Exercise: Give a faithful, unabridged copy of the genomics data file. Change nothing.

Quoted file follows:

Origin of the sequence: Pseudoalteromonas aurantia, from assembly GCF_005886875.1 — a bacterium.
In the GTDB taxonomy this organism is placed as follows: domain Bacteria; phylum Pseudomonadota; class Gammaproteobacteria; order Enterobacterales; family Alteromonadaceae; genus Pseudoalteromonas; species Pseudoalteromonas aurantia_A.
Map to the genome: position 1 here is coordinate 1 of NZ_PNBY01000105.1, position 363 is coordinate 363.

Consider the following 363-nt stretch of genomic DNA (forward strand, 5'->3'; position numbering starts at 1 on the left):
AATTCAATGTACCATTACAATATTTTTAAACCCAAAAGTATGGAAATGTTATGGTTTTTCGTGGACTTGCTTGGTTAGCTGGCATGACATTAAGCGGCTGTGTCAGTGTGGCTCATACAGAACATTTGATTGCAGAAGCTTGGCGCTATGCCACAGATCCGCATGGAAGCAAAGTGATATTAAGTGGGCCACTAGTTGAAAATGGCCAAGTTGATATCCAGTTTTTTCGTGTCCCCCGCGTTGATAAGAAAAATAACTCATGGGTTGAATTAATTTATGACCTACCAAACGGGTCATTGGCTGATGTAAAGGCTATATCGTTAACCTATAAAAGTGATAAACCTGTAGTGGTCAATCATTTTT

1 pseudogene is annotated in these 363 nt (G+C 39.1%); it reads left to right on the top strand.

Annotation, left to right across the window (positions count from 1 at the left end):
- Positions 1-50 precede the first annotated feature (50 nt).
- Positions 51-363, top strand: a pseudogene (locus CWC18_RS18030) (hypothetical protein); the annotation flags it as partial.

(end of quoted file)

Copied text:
Origin of the sequence: Pseudoalteromonas aurantia, from assembly GCF_005886875.1 — a bacterium.
In the GTDB taxonomy this organism is placed as follows: domain Bacteria; phylum Pseudomonadota; class Gammaproteobacteria; order Enterobacterales; family Alteromonadaceae; genus Pseudoalteromonas; species Pseudoalteromonas aurantia_A.
Map to the genome: position 1 here is coordinate 1 of NZ_PNBY01000105.1, position 363 is coordinate 363.

Consider the following 363-nt stretch of genomic DNA (forward strand, 5'->3'; position numbering starts at 1 on the left):
AATTCAATGTACCATTACAATATTTTTAAACCCAAAAGTATGGAAATGTTATGGTTTTTCGTGGACTTGCTTGGTTAGCTGGCATGACATTAAGCGGCTGTGTCAGTGTGGCTCATACAGAACATTTGATTGCAGAAGCTTGGCGCTATGCCACAGATCCGCATGGAAGCAAAGTGATATTAAGTGGGCCACTAGTTGAAAATGGCCAAGTTGATATCCAGTTTTTTCGTGTCCCCCGCGTTGATAAGAAAAATAACTCATGGGTTGAATTAATTTATGACCTACCAAACGGGTCATTGGCTGATGTAAAGGCTATATCGTTAACCTATAAAAGTGATAAACCTGTAGTGGTCAATCATTTTT

1 pseudogene is annotated in these 363 nt (G+C 39.1%); it reads left to right on the top strand.

Annotation, left to right across the window (positions count from 1 at the left end):
- Positions 1-50 precede the first annotated feature (50 nt).
- Positions 51-363, top strand: a pseudogene (locus CWC18_RS18030) (hypothetical protein); the annotation flags it as partial.